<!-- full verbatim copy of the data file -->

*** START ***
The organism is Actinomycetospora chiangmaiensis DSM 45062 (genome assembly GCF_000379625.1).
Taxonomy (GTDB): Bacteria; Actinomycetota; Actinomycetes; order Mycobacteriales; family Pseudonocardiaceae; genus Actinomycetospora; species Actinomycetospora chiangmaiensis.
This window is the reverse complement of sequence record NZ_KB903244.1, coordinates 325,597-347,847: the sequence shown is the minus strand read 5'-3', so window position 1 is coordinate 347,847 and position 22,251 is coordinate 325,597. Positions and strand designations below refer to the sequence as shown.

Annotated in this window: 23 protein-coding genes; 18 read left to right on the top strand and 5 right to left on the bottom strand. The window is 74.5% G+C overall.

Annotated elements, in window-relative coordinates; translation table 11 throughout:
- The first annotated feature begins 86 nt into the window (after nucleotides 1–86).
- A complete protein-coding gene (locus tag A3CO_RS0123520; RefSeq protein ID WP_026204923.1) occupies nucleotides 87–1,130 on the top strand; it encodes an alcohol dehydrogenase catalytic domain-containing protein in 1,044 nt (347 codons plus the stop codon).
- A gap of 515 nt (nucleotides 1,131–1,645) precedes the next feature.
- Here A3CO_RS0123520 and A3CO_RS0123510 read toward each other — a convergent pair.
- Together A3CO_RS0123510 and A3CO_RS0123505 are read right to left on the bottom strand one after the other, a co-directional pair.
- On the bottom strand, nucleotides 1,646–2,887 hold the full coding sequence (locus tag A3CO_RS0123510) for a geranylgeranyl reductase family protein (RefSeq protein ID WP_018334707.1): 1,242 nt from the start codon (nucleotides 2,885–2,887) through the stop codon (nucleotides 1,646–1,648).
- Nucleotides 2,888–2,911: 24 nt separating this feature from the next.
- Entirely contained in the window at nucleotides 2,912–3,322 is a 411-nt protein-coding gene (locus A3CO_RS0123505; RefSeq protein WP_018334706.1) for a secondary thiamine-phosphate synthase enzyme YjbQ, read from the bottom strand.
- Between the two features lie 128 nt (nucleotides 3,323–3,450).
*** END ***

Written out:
The organism is Actinomycetospora chiangmaiensis DSM 45062 (genome assembly GCF_000379625.1).
Taxonomy (GTDB): Bacteria; Actinomycetota; Actinomycetes; order Mycobacteriales; family Pseudonocardiaceae; genus Actinomycetospora; species Actinomycetospora chiangmaiensis.
This window is the reverse complement of sequence record NZ_KB903244.1, coordinates 325,597-347,847: the sequence shown is the minus strand read 5'-3', so window position 1 is coordinate 347,847 and position 22,251 is coordinate 325,597. Positions and strand designations below refer to the sequence as shown.

Annotated in this window: 23 protein-coding genes; 18 read left to right on the top strand and 5 right to left on the bottom strand. The window is 74.5% G+C overall.

Annotated elements, in window-relative coordinates; translation table 11 throughout:
- The first annotated feature begins 86 nt into the window (after nucleotides 1–86).
- A complete protein-coding gene (locus tag A3CO_RS0123520; RefSeq protein ID WP_026204923.1) occupies nucleotides 87–1,130 on the top strand; it encodes an alcohol dehydrogenase catalytic domain-containing protein in 1,044 nt (347 codons plus the stop codon).
- A gap of 515 nt (nucleotides 1,131–1,645) precedes the next feature.
- Here A3CO_RS0123520 and A3CO_RS0123510 read toward each other — a convergent pair.
- Together A3CO_RS0123510 and A3CO_RS0123505 are read right to left on the bottom strand one after the other, a co-directional pair.
- On the bottom strand, nucleotides 1,646–2,887 hold the full coding sequence (locus tag A3CO_RS0123510) for a geranylgeranyl reductase family protein (RefSeq protein ID WP_018334707.1): 1,242 nt from the start codon (nucleotides 2,885–2,887) through the stop codon (nucleotides 1,646–1,648).
- Nucleotides 2,888–2,911: 24 nt separating this feature from the next.
- Entirely contained in the window at nucleotides 2,912–3,322 is a 411-nt protein-coding gene (locus A3CO_RS0123505; RefSeq protein WP_018334706.1) for a secondary thiamine-phosphate synthase enzyme YjbQ, read from the bottom strand.
- Between the two features lie 128 nt (nucleotides 3,323–3,450).